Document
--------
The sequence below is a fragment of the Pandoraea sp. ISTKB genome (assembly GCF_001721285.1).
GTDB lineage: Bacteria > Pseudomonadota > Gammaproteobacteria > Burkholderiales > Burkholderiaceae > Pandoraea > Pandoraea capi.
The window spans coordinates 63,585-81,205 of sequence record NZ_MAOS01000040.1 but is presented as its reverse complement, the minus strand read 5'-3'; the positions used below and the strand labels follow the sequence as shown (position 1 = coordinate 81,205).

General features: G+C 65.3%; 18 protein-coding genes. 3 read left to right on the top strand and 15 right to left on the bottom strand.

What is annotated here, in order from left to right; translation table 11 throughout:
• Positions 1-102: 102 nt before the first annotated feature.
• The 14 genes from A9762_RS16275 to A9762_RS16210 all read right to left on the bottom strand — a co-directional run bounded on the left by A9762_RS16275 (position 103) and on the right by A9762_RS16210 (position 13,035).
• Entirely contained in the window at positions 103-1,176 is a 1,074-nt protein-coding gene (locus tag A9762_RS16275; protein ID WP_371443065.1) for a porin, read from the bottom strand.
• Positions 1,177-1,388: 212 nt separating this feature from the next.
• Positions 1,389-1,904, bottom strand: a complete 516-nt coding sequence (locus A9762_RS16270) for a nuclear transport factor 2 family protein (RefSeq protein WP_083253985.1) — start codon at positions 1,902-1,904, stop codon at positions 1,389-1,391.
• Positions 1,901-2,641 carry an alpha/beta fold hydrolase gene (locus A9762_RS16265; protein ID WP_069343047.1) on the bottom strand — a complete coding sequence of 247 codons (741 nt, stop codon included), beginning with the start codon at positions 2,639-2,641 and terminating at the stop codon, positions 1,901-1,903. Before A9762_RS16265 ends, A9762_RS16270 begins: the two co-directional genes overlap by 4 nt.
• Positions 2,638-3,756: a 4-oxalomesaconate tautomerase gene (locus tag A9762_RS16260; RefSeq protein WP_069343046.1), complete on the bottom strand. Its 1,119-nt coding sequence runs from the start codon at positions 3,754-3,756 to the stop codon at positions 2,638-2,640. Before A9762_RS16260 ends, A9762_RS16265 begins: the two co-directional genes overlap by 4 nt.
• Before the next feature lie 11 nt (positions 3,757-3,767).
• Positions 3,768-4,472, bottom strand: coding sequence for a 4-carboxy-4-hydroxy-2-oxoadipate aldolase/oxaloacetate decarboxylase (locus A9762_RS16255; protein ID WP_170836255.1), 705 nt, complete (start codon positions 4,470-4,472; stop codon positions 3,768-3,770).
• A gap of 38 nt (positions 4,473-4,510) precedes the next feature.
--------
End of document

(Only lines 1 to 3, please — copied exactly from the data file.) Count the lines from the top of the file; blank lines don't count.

The sequence below is a fragment of the Pandoraea sp. ISTKB genome (assembly GCF_001721285.1).
GTDB lineage: Bacteria > Pseudomonadota > Gammaproteobacteria > Burkholderiales > Burkholderiaceae > Pandoraea > Pandoraea capi.
The window spans coordinates 63,585-81,205 of sequence record NZ_MAOS01000040.1 but is presented as its reverse complement, the minus strand read 5'-3'; the positions used below and the strand labels follow the sequence as shown (position 1 = coordinate 81,205).